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[Cob] building with shipping containers, straw bales, and cob

Jill Hogan jill.hogan at
Sun Jun 29 14:41:35 CDT 2008

In 1997 when I moved on to site with my caravan I bought a container. It was one of the best buys I have ever made. It has for eleven years stored all my building materials and furniture until my cob house could take the furniture. It would have cost me a fortune in storage. The containers they sell are damaged, usually on top and mine started leaking, and despite all advice from the guys at the local hardware it continued leaking until I said blow this and cobbed over the roof putting a slope to one side and pipes to drain the water off into a rainwater tank. We lime rendered over the cob. Not another leak and it half the temp inside the container. We get temps of 42 deg C and down to freezing in winter being a semi desert area. I am about to turn the container cut windows and a door into it and cob it to use it as an office.
There are wooden containers and metal containers mine is metal one and incredibly strong. The wooden ones deteriorate very quickly.
Regards Jill

023 625 1533
We are sponsored by Cape Lime, Robertson.
  ----- Original Message ----- 
  From: Shody Ryon 
  To: Elizabeth Evans ; coblist at ; Selvoy Fillerup 
  Sent: Saturday, June 28, 2008 5:06 AM
  Subject: Re: [Cob] building with shipping containers, straw bales, and cob

  Even though I have no official say about which topics are posted, I am glad this topic was posted and I like the replies too. I would like to give my unexperienced opinion about this which is that the structure of shipping containers offer little in the way of shelter as they are and the modifications required to them in the way of insulation, windows, etc can easier be dealt with in more standard, as well as alternative building techniques. Containers are also somewhat high in embedded energy and might therefor add a large carbon foot print, for those that care.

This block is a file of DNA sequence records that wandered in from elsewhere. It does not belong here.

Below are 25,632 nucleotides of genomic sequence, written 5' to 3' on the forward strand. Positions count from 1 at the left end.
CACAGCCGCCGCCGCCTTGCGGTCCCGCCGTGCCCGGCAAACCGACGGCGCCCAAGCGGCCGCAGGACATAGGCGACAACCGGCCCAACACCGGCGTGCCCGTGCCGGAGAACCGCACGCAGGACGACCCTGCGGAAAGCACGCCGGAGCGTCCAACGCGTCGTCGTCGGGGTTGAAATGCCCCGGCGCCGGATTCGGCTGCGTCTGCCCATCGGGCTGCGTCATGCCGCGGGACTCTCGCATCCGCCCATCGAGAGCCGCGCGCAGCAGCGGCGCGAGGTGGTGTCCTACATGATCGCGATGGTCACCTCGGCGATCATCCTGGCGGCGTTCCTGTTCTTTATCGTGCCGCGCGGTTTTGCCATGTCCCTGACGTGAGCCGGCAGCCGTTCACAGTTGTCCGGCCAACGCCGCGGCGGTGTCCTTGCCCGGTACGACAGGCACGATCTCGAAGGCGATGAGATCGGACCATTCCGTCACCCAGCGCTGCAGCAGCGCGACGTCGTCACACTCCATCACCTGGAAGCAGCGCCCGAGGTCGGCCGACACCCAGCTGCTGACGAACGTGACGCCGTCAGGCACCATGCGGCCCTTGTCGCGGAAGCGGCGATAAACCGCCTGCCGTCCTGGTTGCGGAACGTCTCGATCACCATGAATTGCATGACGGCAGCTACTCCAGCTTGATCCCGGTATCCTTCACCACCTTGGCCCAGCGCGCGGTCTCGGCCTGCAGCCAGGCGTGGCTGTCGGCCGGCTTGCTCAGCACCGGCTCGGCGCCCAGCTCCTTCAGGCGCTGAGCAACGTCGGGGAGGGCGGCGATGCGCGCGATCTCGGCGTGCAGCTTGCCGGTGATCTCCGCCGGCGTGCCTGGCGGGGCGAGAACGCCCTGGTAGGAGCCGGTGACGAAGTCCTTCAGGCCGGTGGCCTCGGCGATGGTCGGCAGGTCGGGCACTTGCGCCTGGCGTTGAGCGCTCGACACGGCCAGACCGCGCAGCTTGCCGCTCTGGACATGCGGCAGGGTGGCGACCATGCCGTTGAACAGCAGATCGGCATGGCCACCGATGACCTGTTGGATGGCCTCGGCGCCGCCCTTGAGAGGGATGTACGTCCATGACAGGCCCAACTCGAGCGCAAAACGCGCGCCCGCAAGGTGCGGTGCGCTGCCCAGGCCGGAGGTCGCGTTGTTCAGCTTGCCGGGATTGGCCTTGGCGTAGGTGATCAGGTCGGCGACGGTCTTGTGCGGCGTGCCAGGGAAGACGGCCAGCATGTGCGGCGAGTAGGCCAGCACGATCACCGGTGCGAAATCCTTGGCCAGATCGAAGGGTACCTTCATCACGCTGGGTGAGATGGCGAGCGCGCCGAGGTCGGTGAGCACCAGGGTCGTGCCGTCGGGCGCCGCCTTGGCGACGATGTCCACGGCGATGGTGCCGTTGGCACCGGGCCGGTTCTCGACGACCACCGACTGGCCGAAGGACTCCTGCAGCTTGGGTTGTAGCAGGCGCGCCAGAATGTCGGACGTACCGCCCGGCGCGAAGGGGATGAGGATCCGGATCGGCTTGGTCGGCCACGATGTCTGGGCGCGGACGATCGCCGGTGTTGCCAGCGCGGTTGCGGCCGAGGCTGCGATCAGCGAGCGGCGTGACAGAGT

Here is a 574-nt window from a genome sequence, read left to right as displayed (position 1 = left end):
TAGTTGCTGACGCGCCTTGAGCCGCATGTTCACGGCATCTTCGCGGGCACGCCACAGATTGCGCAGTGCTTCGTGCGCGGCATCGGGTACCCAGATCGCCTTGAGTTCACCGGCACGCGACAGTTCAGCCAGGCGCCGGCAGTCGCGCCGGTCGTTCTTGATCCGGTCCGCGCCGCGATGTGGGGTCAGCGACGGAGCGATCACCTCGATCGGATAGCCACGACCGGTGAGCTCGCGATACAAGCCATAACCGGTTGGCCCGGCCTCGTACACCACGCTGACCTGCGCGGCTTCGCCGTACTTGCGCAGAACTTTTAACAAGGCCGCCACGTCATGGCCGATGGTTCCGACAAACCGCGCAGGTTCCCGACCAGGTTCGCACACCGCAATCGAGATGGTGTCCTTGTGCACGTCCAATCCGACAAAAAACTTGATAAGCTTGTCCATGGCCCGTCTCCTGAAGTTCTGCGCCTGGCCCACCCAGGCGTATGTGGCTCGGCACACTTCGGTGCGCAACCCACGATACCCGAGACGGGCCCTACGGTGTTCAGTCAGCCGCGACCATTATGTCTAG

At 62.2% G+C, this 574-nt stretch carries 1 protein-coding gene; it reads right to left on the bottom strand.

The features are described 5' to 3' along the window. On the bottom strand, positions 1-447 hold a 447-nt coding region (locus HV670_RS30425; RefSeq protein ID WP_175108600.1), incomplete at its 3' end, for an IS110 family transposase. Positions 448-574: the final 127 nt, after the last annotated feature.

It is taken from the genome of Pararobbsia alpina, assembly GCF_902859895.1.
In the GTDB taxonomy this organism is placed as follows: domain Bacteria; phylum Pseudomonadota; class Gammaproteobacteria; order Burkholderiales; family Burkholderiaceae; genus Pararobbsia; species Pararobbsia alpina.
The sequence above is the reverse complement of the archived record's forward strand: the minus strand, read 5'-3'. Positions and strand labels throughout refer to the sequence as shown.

Their advantage might be the speed and ease of dropping one off at a location and the low labor intensity of on sight work, because it is dropped off assembled, if no or few modification are made to it (on site). As strong as they look, I do not think the middle of the walls are strong enough to berm earth against and therefor would not be a good candidate to build full cob against the exterior, without the go-a-head from a cob expert or structural engineer. Without this go-a-head, if the wall gave way with all that weight behind it and it fell on someone, that person would be lucky to survive. Most of the strength of the shipping containers are in the edges so they can be stacked high, but little or no weight is pressing on the exterior of the walls toward the interior, so they are not built to be strong in that way, as I understand it, from another list.

  I assume the attraction of a shipping container is that it is an enclosed space that appears usable as a living space. Since hominess and insulation are 2 high priorities for many of us regarding our abode, containers may not supply these in adequate amounts and the enclosure they supply may have to be replicated with other material to the extent that one may ask (her) himself, “why did I get that container again?”

  A wood framed rectangular cube might cost less to to frame than the cost of the container (with out the siding, drywall, etc). It would have joist and stud spaces that could be insulated covered with gypsum board, roofing and siding, or completely built with cob for less, but with more labor intensity perhaps, but could also be shaped like a giant cat.

  If you would like to be able to pick and leave in a moments notice, a container might offer some value in that regard, however, I would see if a pick up is really available. I was told that drop-off accompanied with $2000 are easy to come by, but pick-ups are not easy to come by at all.

  I realize others like the idea of using shipping containers as houses or elements for construction. Variety is the spice of life. To those that like them, I genuinely and sincerely hope you all build houses that you love and are very happy ;-)


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